The filmmakers seem only dimly aware of the vast universe of indie and/or experimental rock, underground hip-hop, and other genres avidly pursued by the kind of culturally connected music fans that have made Austin famous. If, as the film argues, blues-rock guitarist Doyle Bramhall would have been a huge star in the 1970s, instead of the marginal alt-Americana artist he is today, does that argue anything beyond the fact that Bramhall hit his Claptonesque peak 20 years too late (or too early)?

When it comes to peaking early, the Pixies were lucky. The innovative Boston band that dominated alternative rock in the late '80s and early '90s was too early by only half a generation. When they decided to reunite in 2003, they were many times more popular than they'd ever been the first time around. In a quote superimposed over the opening frames of Steven Cantor and Matthew Galkin's "loudQUIETloud: A Film About the Pixies," the late Kurt Cobain explains that "Smells Like Teen Spirit" was basically his effort to rip them off.

If "Before the Music Dies" tells you that contemporary pop has a problem with authenticity, "loudQUIETloud" shows you. I wasn't a massive Pixies fan in the old days (like a lot of other people, I learned to appreciate them more after their breakup in 1994), so I didn't approach this movie as a tear-drenched trip down memory lane. It's more like an extraordinary spectacle: Here are four middle-aged people who look like they've lived pretty hard -- OK, really, really hard -- playing dense, thrilling, loud rock music that sounds more dangerous (and a lot less derivative) than about 95 percent of what passes for indie rock these days.

If the live shows in Cantor and Galkin's film positively burn down the barn -- they said after the screening that they shot roughly 65 hours of concert footage -- "loudQUIETloud" also offers a fascinating look at the band's peculiar inner dynamics. If the Pixies split up the first time around because of constant tension between lead singer Charles Thompson (aka Black Francis) and bass player Kim Deal, these two prickly talents seem to have healed the rift a decade later by barely speaking at all.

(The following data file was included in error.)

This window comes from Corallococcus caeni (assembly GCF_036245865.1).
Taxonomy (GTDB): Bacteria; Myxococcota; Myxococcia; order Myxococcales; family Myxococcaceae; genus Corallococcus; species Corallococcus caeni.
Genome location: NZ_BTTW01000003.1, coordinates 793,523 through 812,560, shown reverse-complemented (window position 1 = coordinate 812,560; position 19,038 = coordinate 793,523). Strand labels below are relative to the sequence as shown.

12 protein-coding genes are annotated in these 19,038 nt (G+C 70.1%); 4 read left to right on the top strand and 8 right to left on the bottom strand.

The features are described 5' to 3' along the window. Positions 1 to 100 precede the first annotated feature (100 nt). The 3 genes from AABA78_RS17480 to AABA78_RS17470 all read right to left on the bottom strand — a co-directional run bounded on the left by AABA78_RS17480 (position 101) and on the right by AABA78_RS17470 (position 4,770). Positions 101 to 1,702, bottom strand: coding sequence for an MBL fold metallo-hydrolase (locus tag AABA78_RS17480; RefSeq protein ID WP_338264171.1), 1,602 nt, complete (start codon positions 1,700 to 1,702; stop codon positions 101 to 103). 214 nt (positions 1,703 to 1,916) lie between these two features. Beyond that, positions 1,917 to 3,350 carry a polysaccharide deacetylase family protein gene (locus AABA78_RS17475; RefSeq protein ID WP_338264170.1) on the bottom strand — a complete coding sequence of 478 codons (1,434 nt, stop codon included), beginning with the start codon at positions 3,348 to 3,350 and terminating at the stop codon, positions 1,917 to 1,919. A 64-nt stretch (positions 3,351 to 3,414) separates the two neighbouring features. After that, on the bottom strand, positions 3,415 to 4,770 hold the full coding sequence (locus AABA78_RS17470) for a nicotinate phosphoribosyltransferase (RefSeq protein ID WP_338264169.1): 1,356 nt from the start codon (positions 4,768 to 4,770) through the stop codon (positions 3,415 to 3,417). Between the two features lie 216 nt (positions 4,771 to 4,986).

No Mick-and-Keith antics are on display here; the tour is alcohol-free (in deference to Deal's clean-and-sober status) and the band members spend the evenings in their separate hotel rooms, talking to their families, reading or working on side projects. While the reunion tours of Europe and North America were massively successful, the band's future is unclear; they haven't recorded any new material, or even seriously discussed doing so.

I don't know whether this is intentional, but Pixies fans close to the band's age may experience the film as a sobering look in the mirror. Black Francis is now a bald, overweight husband and father, with two kids, two stepkids, a minivan and a house. Guitarist Joey Santiago is a film composer with two kids of his own; drummer David Lovering has basically quit music for a career as a professional magician. When we first see Deal, she's sitting at home in Dayton, Ohio, doing embroidery. You'd pass her in the aisles of K-mart without even noticing; it's as if the drugged-out alt-rock goddess of the early '90s had evaporated. Onstage, though, they sound as good -- if not tighter, leaner and actually better -- than ever.

At the after-party in a just-opened Austin club, Santiago and Lovering hung out late into the night, looking like about every other badge-wearing SXSW hipster of a certain age. (Deal and Thompson sent their regrets.) Clad in an orange Texas Longhorns cap, Santiago responded to questions about the band's future with a shrug. His parents live in San Antonio, he explained; he came to the premiere on his way home. "I'm a professional magician," said Lovering. "I don't reveal trade secrets." A familiar skunky, smoky odor rose into the Texas night.

This is a complicated movie, a story of resistance and rebellion grown old and adapting to changing times, but without losing its resonance. In that sense it's the perfect film for this festival, and late in the night it was impossible not to feel great affection for both. Galkin told me after the film that he and Cantor spent several hundred thousand dollars of their own money on "loudQUIETloud," essentially mortgaging their professional future on a rock documentary that compels you to think uncomfortable thoughts. May it come back to them, as money or as karma. Money would no doubt be preferable.

By Andrew O'Hehir

Andrew O'Hehir is executive editor of Salon.